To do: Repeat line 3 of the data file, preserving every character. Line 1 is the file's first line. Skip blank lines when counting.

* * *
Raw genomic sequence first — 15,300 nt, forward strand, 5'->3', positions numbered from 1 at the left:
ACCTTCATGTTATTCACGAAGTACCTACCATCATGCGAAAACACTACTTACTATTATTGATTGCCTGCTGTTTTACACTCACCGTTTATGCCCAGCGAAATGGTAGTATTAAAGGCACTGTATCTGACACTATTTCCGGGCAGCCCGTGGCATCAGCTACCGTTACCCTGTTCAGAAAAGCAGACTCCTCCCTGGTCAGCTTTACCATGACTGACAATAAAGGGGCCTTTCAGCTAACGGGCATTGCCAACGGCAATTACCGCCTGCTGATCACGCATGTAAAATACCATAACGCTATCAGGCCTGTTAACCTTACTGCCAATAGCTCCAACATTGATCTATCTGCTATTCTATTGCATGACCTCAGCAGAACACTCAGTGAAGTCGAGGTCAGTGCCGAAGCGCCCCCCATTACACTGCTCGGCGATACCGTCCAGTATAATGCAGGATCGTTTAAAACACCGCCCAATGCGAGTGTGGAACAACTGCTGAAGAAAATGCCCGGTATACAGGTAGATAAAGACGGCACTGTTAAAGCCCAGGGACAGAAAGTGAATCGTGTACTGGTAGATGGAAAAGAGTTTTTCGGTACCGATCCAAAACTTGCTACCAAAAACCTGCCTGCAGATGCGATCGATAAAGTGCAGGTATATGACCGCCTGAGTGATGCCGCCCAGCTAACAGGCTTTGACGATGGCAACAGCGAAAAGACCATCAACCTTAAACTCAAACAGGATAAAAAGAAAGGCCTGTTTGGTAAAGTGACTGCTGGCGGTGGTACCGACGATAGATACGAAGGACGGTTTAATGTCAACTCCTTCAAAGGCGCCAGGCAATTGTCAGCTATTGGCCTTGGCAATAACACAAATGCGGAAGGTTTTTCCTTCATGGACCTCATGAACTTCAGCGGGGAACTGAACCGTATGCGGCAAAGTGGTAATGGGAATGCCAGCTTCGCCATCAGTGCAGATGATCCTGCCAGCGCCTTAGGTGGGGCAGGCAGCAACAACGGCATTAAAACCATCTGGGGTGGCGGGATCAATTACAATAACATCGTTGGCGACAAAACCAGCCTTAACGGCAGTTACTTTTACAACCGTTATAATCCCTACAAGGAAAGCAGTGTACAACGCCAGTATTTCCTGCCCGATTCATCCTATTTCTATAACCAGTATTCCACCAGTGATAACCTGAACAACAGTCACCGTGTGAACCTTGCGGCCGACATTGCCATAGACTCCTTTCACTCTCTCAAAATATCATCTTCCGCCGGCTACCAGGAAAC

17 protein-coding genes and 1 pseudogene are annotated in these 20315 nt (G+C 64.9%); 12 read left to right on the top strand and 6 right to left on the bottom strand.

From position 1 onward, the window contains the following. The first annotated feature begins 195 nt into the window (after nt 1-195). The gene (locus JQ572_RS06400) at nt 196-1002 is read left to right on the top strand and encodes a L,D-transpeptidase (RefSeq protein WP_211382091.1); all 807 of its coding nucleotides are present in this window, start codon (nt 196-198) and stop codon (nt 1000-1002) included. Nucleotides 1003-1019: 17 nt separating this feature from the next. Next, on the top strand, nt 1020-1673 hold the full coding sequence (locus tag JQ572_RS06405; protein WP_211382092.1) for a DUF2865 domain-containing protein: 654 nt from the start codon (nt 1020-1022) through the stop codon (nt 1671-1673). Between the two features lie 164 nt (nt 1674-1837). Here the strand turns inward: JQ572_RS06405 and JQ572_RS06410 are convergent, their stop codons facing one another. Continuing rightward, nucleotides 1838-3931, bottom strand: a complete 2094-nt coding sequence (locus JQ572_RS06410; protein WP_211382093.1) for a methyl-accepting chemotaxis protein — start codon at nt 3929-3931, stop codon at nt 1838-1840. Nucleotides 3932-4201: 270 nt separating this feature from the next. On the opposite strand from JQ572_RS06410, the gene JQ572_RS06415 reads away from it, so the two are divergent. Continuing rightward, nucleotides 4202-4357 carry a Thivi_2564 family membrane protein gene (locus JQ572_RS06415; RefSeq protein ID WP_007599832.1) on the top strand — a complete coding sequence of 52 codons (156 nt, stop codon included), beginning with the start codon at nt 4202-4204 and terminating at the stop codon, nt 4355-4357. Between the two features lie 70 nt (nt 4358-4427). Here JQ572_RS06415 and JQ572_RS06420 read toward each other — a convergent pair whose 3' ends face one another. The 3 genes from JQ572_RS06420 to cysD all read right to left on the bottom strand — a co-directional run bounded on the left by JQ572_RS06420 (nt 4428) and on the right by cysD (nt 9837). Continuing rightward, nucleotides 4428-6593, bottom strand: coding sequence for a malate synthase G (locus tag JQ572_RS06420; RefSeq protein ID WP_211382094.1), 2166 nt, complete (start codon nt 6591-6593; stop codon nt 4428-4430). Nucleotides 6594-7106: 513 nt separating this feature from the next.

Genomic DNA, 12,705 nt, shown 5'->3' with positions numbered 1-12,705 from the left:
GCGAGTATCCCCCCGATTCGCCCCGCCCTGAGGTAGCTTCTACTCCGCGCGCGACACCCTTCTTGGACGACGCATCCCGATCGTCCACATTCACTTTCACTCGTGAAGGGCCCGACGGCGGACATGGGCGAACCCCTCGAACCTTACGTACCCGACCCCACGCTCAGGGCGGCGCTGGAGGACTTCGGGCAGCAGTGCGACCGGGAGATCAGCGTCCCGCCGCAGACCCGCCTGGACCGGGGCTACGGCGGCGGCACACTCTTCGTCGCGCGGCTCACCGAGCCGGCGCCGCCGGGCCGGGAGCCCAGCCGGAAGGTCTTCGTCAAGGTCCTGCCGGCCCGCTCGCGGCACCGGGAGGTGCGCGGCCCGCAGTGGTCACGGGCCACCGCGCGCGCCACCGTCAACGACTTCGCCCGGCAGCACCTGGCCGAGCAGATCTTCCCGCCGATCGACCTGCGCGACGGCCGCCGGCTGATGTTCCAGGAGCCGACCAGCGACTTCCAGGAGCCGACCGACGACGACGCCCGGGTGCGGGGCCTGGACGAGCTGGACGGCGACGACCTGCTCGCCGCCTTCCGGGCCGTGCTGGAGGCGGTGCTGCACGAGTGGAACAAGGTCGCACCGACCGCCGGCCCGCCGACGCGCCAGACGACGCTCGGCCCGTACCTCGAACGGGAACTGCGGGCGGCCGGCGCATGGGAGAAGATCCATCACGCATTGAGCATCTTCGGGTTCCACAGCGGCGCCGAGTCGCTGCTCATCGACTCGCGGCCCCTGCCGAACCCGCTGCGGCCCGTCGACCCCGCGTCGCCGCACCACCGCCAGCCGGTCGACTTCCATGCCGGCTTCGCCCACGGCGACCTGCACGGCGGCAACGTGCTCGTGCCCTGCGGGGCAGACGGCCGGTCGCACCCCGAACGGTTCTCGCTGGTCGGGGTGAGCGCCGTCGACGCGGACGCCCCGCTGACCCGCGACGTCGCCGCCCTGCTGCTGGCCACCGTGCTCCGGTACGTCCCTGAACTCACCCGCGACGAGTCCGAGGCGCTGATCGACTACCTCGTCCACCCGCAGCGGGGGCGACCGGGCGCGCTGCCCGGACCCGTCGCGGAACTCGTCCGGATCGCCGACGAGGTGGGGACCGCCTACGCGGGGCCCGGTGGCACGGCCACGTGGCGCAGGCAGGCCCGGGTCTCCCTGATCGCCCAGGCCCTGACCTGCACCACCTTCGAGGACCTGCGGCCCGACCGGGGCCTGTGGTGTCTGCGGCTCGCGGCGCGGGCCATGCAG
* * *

17 protein-coding genes and 1 pseudogene are annotated in these 20315 nt (G+C 64.9%); 12 read left to right on the top strand and 6 right to left on the bottom strand.